Wednesday, September 17, 2014

New thoughts about the given life . . .

I'm trying to see. Really see. The beauty all around me (and you) all the time. Something about being able to conceive of how one might communicate a view in paint or pencil gives me insight to beauty, simplifies it to its essence, makes me stop and really see.

Some vistas are puzzles to me. A riddle that I don't yet know the answer to. I haven't discovered the hidden beauty in its jumbled, mid-day, blare. Yet.

But more and more the world is opening up to me. I see the shocking loveliness of light on a warehouse, shadow in the branches. And I am seeking. Always searching the world for the beautiful secrets in its profusion.

What kindness! That God would give these heart-stopping moments of seeing what he has made. Although it be bleared, smeared, full of anguish and struggle . . . well, Gerard Manley Hopkins says it better than I.

                                                         God's Grandeur
THE WORLD is charged with the grandeur of God.
  It will flame out, like shining from shook foil;
  It gathers to a greatness, like the ooze of oil
Crushed. Why do men then now not reck his rod?
Generations have trod, have trod, have trod;        5
  And all is seared with trade; bleared, smeared with toil;
  And wears man’s smudge and shares man’s smell: the soil
Is bare now, nor can foot feel, being shod.
And for all this, nature is never spent;
  There lives the dearest freshness deep down things;        10
And though the last lights off the black West went
  Oh, morning, at the brown brink eastward, springs—
Because the Holy Ghost over the bent
  World broods with warm breast and with ah! bright wings.

A new way to think about the given life.

Monday, October 28, 2013

Echoes of Creation {thoughts on the purposes of painting}

As I make decisions about my life, my activities, and my goals, I tend to think about the big, overwhelming questions: why? to what end? for what purpose? It can tend to make me a bit of a minimalist, needing good justifications for the things that fill up my life. So, as I've been giving new time and effort to making marks in oil paint on bits of board and canvas I've also been wondering about the purpose of painting, and of art in general.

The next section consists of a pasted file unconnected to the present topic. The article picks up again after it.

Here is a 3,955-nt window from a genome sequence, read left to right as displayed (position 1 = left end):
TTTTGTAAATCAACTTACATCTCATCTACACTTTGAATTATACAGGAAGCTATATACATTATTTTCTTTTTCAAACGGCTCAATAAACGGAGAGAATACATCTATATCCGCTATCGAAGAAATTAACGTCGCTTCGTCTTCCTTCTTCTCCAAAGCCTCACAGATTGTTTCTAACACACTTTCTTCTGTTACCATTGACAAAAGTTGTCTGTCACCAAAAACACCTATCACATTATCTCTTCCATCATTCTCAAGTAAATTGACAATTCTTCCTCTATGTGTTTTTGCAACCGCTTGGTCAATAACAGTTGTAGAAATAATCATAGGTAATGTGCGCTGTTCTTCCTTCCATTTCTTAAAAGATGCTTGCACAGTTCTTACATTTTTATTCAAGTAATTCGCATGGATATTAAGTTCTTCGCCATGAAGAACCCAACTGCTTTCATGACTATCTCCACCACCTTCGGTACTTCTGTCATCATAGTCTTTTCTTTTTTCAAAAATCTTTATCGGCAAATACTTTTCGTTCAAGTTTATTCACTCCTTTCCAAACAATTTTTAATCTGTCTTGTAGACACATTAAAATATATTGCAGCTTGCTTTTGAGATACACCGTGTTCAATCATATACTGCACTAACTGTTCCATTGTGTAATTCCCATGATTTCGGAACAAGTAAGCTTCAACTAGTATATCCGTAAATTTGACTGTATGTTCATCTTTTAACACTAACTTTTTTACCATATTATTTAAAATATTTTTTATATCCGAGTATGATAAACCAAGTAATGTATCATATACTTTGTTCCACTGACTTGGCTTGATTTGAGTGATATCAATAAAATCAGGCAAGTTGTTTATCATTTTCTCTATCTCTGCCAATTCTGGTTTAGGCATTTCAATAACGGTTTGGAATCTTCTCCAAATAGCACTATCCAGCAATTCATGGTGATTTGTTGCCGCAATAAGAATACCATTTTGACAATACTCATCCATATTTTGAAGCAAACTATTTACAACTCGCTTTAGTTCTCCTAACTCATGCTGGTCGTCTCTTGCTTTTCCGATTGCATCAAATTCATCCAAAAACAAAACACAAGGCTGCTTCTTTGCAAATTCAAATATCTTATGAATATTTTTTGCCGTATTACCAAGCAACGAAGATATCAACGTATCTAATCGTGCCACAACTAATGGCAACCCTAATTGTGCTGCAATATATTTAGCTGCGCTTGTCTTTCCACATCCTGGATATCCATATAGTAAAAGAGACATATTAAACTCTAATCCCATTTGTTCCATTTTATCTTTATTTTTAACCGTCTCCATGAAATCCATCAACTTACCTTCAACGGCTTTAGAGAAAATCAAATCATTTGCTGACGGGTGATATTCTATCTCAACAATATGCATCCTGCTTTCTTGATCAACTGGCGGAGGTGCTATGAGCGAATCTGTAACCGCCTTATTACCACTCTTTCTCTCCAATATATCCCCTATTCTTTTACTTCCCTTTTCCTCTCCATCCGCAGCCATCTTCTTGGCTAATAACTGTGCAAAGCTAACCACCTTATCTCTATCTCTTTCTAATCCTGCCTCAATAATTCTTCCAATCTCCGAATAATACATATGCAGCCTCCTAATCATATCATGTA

At the very least, it seems to me that there is a two-fold goodness to creating excellent paintings. The act of creating is good in itself and the act of contemplating the world through an artist's eyes is also very good.

For me, the process of painting involves the thought and learning, the logical building blocks of value, structure, perspective, color and composition, AND the emotional, physical, soulful responsiveness to a moment, a place, a shadow cast in just a certain way. And it results in a growing ability to know the world that God has made. As my technical skill (hopefully) improves, my sensitivity to the world and my ability to communicate these moments should improve as well. So far so good!

When a painting strikes you and causes you to stop and look and feel, it has changed you and provided a moment of reflection and respite. As you sit on the couch, step through the door,  or walk down the hall, a painting can suddenly arrest you with the loneliness of a windswept hillside,  the sweetness of sun-ripened fruit, or the subtlety of two colors mingling and separating.